I can’t believe it’s 5:22 pm and I haven’t blogged yet. Usually, I have this thing up by mid afternoon at the latest. But not today. All apologies.
I find myself still wrestling with how to do the illustrations for this book proposal. Every time I think I’ve figured things out or found a clear way forward, something pops up and I’m back to square one. Needless to say, it’s very frustrating.
The biggest issue is what medium to use for the illustrations. Each medium has its advantages and its drawbacks. Where I gain a little of this, I lose a little of that. Considering I’ve spent the last decade doing one thing, living with a well established set of advantages and drawbacks, suddenly having to discover and then evaluate new media takes me out of my comfort zone. Of course, we all know that getting out of ones comfort zone is a good thing, but it’s a serious pain in the butt when things remain unresolved.
Take today for instance. I’ve been working with the black and white acrylic paint on gray paper, trying to make it do what I need it to for the panels on the illustrated page. While things continue to look good, there’s stuff that paint simple can’t do. A good example would be small figures as background elements. Once a figure gets to be about an inch or inch and a half tall, it’s too small for the paint because paint is a thick, globby medium. That means I can’t design any illustrations with much going on in the background, which limits my vision of what I can do. It is frustrating. I have to re-imagine everything. That’s not a deal breaker, but it does take time and energy.
I decided to try another experiment, taking a sheet of Dura-lar, which is a clear plastic, placing it over a drawing, then tracing the image with an etching needle into the plastic, then filling the scratches with ink so as to give the appearance of an ink drawing without actually laboring to do so. In the world of printmaking, this is called intaglio. In the world of my illustrations, it is called another failed attempt.
Being frustrated, I made a few paintings, which got a little closer to what I need but were still not there. Being ever more frustrated, I decided to try pencil again, though this time instead of scanning it, as I have done in the past but with poor results, I tried photographing it and then Photoshopping it. The results were better, but still not good enough. Plus, it still took too long. So I went back to the drawing board, this time with ballpoint pens which I knew weren’t good enough to work but I was so desperate to move a single inch forward… Another twenty minutes spent, another failure.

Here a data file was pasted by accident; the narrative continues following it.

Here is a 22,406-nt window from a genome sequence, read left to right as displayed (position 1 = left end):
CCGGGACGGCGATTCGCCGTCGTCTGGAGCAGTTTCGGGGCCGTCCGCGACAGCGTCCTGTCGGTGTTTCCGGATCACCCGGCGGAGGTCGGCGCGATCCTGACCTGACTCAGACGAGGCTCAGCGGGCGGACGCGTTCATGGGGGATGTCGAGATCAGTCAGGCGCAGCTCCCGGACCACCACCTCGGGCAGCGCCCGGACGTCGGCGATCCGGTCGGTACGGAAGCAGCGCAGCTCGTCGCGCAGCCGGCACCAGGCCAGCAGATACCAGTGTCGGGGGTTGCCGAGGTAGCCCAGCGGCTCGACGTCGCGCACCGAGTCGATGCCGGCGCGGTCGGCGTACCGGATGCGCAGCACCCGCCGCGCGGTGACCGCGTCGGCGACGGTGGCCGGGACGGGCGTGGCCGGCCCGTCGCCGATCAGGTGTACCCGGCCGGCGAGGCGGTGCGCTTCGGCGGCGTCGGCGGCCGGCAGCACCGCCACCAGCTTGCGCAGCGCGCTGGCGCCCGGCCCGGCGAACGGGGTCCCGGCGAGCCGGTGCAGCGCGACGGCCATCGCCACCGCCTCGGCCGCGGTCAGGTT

One of the aspects of my personality is that once I get a project in my sights, I’m pretty much going to hammer away at it until something breaks. Usually, the break is a breakthrough and I can bound forward knowing I’m doing what I’m supposed to be doing. This time around, I wonder if I’m the one who is breaking.
There’s a line in the Tao Te Ching that keeps popping into my head. Now, like all good Taoist philosophy, it lives in a gray area, where today’s correct interpretation is tomorrow’s grave mistake. But it goes like this “When two great forces oppose one another victory will go to the one that knows how to yield”. So, I’m sitting here wondering what the forces are in this struggle with illustration and how I can be the one to yield, because after all the time I’ve put into this thing, I’d sure like a victory.
Clearly, I need to spend sometime with that quote in mind as I survey all the crap I’m doing for this project. With all the changes coming to my world: the daily paintings, Box Books, having a social life, looking for fulfilling employment, etc., the battle I’m fighting with this book is different than the ones I’ve had in the past. If I’m to win this battle, I’m going to need to know when to strengthen my resolve and when to give in. Lately, despite all my experimental failures, I’ve maintained a pretty stiff upper lip but it might be time to let some things slide, to yield a little, and see where that gets me. It’s not like I have anything to lose.
With that, it’s time to end today’s post and today’s time spent banging my head off the drawing board. I put in my time. Whether it seems like I’ve made progress or not is hardly important. Progress was made and tomorrow there will be more.